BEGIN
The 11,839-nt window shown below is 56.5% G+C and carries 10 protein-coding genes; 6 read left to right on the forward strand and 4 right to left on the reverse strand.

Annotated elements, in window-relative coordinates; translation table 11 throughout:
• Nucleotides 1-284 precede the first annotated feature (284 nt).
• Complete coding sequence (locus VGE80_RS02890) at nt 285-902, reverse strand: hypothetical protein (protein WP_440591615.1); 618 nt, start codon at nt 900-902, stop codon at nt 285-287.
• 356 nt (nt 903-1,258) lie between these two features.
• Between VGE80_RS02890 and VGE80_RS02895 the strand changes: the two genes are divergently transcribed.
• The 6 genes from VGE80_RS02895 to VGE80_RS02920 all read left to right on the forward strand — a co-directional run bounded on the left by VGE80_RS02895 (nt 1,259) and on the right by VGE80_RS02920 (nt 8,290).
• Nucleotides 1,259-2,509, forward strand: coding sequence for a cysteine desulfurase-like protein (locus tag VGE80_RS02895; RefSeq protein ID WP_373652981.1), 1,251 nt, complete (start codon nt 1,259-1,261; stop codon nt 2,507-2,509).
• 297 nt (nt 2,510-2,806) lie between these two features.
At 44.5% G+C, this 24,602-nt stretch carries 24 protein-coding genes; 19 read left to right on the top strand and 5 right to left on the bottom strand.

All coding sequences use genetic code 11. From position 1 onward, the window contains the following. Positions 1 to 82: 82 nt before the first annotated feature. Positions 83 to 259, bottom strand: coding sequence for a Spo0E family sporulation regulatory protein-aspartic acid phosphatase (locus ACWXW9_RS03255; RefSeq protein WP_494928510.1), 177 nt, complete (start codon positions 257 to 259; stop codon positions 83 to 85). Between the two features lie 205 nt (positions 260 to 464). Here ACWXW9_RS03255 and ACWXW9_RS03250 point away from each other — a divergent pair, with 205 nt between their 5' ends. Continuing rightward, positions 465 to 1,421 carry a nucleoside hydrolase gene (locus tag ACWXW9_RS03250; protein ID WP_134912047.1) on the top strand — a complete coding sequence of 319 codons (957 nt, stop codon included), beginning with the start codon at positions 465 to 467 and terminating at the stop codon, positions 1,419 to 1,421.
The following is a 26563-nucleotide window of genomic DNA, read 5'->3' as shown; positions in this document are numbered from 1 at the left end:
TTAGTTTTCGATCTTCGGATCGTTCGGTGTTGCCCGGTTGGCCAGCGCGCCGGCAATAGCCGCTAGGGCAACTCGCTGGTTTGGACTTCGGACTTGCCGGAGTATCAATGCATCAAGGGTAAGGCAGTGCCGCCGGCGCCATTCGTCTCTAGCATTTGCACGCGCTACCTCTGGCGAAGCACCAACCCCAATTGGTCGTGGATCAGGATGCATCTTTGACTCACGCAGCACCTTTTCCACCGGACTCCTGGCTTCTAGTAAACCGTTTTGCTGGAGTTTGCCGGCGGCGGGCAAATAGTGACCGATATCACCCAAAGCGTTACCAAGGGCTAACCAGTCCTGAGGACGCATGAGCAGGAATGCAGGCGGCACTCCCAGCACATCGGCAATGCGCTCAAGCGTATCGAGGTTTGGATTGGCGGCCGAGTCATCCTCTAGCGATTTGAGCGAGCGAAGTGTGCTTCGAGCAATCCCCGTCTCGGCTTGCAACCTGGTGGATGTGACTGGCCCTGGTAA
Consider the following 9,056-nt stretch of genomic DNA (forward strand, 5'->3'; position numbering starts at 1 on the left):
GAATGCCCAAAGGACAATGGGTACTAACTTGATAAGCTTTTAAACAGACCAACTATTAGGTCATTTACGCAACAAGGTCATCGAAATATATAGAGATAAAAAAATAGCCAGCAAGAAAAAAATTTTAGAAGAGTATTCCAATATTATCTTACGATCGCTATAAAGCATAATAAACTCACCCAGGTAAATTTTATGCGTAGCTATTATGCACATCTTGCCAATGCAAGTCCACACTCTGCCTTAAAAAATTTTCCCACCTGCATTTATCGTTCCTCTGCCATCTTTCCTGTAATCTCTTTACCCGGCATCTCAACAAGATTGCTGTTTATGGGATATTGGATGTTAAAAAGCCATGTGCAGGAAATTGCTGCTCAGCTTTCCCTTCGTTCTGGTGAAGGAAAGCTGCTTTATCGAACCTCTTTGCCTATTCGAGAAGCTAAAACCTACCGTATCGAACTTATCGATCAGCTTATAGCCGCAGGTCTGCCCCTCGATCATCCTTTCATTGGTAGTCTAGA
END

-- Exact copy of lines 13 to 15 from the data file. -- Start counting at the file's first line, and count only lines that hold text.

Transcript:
TTAGTTTTCGATCTTCGGATCGTTCGGTGTTGCCCGGTTGGCCAGCGCGCCGGCAATAGCCGCTAGGGCAACTCGCTGGTTTGGACTTCGGACTTGCCGGAGTATCAATGCATCAAGGGTAAGGCAGTGCCGCCGGCGCCATTCGTCTCTAGCATTTGCACGCGCTACCTCTGGCGAAGCACCAACCCCAATTGGTCGTGGATCAGGATGCATCTTTGACTCACGCAGCACCTTTTCCACCGGACTCCTGGCTTCTAGTAAACCGTTTTGCTGGAGTTTGCCGGCGGCGGGCAAATAGTGACCGATATCACCCAAAGCGTTACCAAGGGCTAACCAGTCCTGAGGACGCATGAGCAGGAATGCAGGCGGCACTCCCAGCACATCGGCAATGCGCTCAAGCGTATCGAGGTTTGGATTGGCGGCCGAGTCATCCTCTAGCGATTTGAGCGAGCGAAGTGTGCTTCGAGCAATCCCCGTCTCGGCTTGCAACCTGGTGGATGTGACTGGCCCTGGTAA
Consider the following 9,056-nt stretch of genomic DNA (forward strand, 5'->3'; position numbering starts at 1 on the left):
GAATGCCCAAAGGACAATGGGTACTAACTTGATAAGCTTTTAAACAGACCAACTATTAGGTCATTTACGCAACAAGGTCATCGAAATATATAGAGATAAAAAAATAGCCAGCAAGAAAAAAATTTTAGAAGAGTATTCCAATATTATCTTACGATCGCTATAAAGCATAATAAACTCACCCAGGTAAATTTTATGCGTAGCTATTATGCACATCTTGCCAATGCAAGTCCACACTCTGCCTTAAAAAATTTTCCCACCTGCATTTATCGTTCCTCTGCCATCTTTCCTGTAATCTCTTTACCCGGCATCTCAACAAGATTGCTGTTTATGGGATATTGGATGTTAAAAAGCCATGTGCAGGAAATTGCTGCTCAGCTTTCCCTTCGTTCTGGTGAAGGAAAGCTGCTTTATCGAACCTCTTTGCCTATTCGAGAAGCTAAAACCTACCGTATCGAACTTATCGATCAGCTTATAGCCGCAGGTCTGCCCCTCGATCATCCTTTCATTGGTAGTCTAGA